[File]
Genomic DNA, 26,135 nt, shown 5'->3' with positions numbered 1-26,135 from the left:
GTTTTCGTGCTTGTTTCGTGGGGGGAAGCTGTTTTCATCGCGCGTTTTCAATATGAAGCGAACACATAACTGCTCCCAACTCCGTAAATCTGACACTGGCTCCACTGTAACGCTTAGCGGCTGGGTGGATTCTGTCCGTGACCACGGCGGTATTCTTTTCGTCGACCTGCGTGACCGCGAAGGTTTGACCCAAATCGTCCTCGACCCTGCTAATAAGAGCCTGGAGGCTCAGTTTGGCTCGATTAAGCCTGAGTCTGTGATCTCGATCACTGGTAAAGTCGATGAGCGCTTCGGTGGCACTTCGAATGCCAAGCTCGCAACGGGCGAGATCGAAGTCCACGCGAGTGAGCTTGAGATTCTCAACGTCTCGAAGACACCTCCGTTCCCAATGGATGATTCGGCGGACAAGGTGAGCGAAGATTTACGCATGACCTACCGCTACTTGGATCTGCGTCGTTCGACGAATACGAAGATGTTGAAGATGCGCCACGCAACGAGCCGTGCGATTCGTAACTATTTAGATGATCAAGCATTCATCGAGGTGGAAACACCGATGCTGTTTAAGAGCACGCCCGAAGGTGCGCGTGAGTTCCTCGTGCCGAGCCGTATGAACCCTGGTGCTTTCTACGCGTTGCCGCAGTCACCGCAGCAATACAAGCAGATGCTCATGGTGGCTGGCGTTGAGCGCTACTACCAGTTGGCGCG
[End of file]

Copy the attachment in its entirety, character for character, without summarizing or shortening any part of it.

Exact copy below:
Genomic DNA, 26,135 nt, shown 5'->3' with positions numbered 1-26,135 from the left:
GTTTTCGTGCTTGTTTCGTGGGGGGAAGCTGTTTTCATCGCGCGTTTTCAATATGAAGCGAACACATAACTGCTCCCAACTCCGTAAATCTGACACTGGCTCCACTGTAACGCTTAGCGGCTGGGTGGATTCTGTCCGTGACCACGGCGGTATTCTTTTCGTCGACCTGCGTGACCGCGAAGGTTTGACCCAAATCGTCCTCGACCCTGCTAATAAGAGCCTGGAGGCTCAGTTTGGCTCGATTAAGCCTGAGTCTGTGATCTCGATCACTGGTAAAGTCGATGAGCGCTTCGGTGGCACTTCGAATGCCAAGCTCGCAACGGGCGAGATCGAAGTCCACGCGAGTGAGCTTGAGATTCTCAACGTCTCGAAGACACCTCCGTTCCCAATGGATGATTCGGCGGACAAGGTGAGCGAAGATTTACGCATGACCTACCGCTACTTGGATCTGCGTCGTTCGACGAATACGAAGATGTTGAAGATGCGCCACGCAACGAGCCGTGCGATTCGTAACTATTTAGATGATCAAGCATTCATCGAGGTGGAAACACCGATGCTGTTTAAGAGCACGCCCGAAGGTGCGCGTGAGTTCCTCGTGCCGAGCCGTATGAACCCTGGTGCTTTCTACGCGTTGCCGCAGTCACCGCAGCAATACAAGCAGATGCTCATGGTGGCTGGCGTTGAGCGCTACTACCAGTTGGCGCG